Cut capital spending instead of hiking business taxes, St. John's council told

The St. John's Board of Trade and several other associations are petitioning City Hall for tax relief for businesses and residents.

Wants city to delay millions in capital works projects

St. John's Board of Trade Chair Des Whelan says a petition will be brought to City Hall next week asking for tax relief. (CBC)

The St. John's Board of Trade and several other associations are petitioning city hall for immediate tax relief for businesses and residents.

Eight associations have joined forces on the petition, including the province's restaurant association, the home builders' association, Downtown St. John's and the Canadian Federation of Independent Business.
Their petition,"Tax Relief Now," calls for immediate tax relief, the removal of the new vacancy tax, and for city hall to curtail spending.

It will be presented to the city at next Monday's council meeting. But, according to Board of Trade chair, Des Whelan, they won't just go to the city with their hand out. 

"Next week we are presenting a petition of over a thousand voices to the City of St. John's, and we'll be asking them for this tax relief and providing them with other options," Whelan said.

When tax relief is provided to business and residents, everybody succeeds.- Des Whelan, Chair of St. John's Board of Trade

One of those options is around capital spending. The board wants the city to delay $9 million in capital works spending — money for roads, buildings and other expenses.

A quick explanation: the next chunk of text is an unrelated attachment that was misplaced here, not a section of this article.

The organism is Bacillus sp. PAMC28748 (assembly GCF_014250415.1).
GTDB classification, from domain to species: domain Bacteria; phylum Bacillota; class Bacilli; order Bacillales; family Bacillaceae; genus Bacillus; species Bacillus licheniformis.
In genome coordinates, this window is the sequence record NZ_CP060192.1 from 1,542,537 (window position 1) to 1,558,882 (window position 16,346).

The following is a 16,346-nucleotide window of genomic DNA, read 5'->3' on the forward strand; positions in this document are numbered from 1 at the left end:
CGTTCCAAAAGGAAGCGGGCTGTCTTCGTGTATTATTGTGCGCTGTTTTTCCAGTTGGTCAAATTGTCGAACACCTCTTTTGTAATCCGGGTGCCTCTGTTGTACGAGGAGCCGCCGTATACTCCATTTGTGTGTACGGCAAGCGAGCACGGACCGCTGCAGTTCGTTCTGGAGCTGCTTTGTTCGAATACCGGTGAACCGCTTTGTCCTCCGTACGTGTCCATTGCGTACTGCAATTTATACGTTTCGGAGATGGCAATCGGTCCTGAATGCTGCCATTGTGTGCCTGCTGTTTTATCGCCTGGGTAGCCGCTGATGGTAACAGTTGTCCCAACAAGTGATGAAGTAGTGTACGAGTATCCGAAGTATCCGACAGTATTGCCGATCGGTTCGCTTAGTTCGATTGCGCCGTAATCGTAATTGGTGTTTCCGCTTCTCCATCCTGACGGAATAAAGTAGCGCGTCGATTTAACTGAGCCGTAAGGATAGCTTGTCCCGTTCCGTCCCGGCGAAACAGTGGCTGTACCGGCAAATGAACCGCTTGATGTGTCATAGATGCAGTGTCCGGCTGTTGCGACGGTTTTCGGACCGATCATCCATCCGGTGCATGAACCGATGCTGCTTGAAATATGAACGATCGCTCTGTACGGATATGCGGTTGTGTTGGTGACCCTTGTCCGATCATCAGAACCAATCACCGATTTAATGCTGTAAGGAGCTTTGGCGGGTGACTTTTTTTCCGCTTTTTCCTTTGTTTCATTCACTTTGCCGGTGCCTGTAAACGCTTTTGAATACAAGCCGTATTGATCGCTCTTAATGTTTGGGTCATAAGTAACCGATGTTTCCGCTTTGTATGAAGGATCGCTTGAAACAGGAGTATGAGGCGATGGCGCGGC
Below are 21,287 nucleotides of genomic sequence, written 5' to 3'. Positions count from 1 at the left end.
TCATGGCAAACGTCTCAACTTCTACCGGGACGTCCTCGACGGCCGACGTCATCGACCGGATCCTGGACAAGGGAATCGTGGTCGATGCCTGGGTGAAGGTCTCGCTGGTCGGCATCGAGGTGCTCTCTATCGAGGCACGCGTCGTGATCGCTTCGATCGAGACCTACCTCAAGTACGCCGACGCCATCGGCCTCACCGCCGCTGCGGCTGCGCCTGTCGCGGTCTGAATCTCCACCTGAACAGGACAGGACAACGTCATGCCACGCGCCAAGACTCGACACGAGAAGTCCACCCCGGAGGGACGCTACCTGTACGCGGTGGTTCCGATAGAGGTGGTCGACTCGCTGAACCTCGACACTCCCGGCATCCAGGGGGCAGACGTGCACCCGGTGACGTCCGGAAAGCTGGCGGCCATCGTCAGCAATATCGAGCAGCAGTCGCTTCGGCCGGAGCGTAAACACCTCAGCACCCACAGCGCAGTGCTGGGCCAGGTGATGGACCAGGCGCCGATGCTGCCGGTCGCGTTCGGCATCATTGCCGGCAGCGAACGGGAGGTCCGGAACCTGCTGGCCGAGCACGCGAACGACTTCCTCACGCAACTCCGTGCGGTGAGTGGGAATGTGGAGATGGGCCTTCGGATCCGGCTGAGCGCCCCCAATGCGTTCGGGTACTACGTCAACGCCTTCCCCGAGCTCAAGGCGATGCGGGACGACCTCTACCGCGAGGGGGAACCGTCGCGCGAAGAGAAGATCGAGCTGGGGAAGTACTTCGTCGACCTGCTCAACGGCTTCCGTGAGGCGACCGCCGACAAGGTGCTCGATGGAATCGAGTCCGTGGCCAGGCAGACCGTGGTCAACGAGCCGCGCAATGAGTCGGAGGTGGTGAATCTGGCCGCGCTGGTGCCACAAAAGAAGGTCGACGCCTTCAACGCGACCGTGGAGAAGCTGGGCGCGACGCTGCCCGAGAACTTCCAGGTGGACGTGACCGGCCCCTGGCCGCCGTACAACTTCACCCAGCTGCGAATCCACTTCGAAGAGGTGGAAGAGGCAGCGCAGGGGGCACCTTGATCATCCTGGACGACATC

Whelan said the city moved up some planned capital works projects scheduled for 2018, to this year — 2016.

He said the projects were fast-tracked due to a windfall from a tax increase. Whelan said those projects need to be moved back to the original schedule in 2018.

"Any projects that have been moved from the original capital works plan should be moved back to 2018 and then this money could be provided back to the citizens and businesses of St. John's as tax relief."

Whelan said the board has assured its members they are supportive of capital works projects — just not right now.

"This is not a time to fast-track any projects into a time when there are budgetary issues and businesses are suffering and residents are suffering because of tax increases," Whelan said.

"I would say this is a time when tax relief should be provided .. .because when tax relief is provided to business and residents, everybody succeeds."

Businesses at risk

Whelan said his members support the board's position and desperately need the tax relief.

"What's at stake is that we have businesses in this city that could fail and fold, there could be layoffs," according to Whelan.

"And anybody who is able to absorb these tax increases, there are going to be hardships."

Whelan said if the city is determined to go ahead with the capital works projects this year, it needs to find other ways to do it.

"There could be opportunities for partnerships with business as well, to find other ways to finance capital works projects," he said.

"Perhaps they can look at P3, perhaps they can look at partnerships. There are many ways that you can move forward with this sort of work."

City tabling 2017 budget guidelines

In a news release, the city said it's tabling its 2017 budget guideline document at Monday's council meeting.

That's earlier than usual according to Jonathan Galgay, who is chair of the finance committee with the city.

Galgay said the document will outline a series of priority targets that will reflect council's objectives on mil rate reduction, expenditure and staffing control, and capital expenditure.


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